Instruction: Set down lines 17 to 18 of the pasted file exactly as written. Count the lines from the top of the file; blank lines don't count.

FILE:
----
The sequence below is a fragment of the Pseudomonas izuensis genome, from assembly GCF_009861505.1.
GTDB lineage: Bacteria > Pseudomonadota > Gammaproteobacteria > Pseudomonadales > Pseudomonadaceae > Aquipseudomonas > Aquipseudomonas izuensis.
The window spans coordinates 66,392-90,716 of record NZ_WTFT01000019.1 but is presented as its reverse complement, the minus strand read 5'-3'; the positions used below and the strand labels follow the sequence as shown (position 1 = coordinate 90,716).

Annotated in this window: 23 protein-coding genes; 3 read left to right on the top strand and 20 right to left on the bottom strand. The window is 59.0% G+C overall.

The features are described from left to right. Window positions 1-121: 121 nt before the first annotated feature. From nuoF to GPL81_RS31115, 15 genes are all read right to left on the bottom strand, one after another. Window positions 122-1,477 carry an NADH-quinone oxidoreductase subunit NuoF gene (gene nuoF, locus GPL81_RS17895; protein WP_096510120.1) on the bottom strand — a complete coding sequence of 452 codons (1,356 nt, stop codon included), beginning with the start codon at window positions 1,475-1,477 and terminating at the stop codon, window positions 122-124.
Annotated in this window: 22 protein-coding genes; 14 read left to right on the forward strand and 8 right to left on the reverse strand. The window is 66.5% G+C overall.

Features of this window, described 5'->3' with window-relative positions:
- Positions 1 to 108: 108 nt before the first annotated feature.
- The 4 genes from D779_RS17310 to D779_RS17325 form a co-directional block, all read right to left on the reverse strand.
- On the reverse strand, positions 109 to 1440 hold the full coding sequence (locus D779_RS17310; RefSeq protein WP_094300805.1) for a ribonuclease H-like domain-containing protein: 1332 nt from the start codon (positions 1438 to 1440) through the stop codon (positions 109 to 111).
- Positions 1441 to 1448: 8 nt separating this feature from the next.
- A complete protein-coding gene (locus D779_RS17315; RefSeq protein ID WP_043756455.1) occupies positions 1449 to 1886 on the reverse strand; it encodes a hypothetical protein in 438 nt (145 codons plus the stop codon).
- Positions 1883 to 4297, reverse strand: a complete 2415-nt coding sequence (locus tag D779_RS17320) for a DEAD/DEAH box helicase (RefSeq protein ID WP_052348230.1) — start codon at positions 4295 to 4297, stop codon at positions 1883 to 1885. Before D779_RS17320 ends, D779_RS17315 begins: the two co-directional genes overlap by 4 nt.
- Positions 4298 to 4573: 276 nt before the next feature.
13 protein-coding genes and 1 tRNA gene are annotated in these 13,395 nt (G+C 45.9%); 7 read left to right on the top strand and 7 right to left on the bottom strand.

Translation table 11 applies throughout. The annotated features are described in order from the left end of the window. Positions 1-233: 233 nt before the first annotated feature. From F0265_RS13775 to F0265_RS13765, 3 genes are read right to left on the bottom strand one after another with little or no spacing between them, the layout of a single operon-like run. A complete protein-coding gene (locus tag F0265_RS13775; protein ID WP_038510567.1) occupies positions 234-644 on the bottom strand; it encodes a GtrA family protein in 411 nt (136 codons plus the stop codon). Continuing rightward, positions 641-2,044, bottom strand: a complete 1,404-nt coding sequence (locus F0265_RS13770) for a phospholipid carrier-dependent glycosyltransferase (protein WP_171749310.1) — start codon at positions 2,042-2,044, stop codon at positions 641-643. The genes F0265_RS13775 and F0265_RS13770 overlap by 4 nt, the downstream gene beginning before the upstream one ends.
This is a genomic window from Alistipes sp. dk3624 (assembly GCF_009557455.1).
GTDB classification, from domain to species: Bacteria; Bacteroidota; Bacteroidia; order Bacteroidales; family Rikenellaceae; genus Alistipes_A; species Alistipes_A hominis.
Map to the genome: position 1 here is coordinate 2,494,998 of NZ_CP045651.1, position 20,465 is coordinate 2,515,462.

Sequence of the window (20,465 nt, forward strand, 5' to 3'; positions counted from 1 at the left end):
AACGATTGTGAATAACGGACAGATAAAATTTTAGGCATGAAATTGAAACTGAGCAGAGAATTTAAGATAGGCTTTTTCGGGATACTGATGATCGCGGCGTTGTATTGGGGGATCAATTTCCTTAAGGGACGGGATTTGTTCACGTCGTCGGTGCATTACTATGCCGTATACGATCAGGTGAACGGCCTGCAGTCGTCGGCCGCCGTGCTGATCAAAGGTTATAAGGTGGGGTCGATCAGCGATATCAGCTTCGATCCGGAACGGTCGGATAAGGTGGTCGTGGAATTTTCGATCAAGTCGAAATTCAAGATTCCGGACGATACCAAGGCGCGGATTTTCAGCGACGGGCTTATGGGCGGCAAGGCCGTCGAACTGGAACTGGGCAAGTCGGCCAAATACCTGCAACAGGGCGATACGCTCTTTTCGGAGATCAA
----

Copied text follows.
This is a genomic window from Alistipes sp. dk3624 (assembly GCF_009557455.1).
GTDB classification, from domain to species: Bacteria; Bacteroidota; Bacteroidia; order Bacteroidales; family Rikenellaceae; genus Alistipes_A; species Alistipes_A hominis.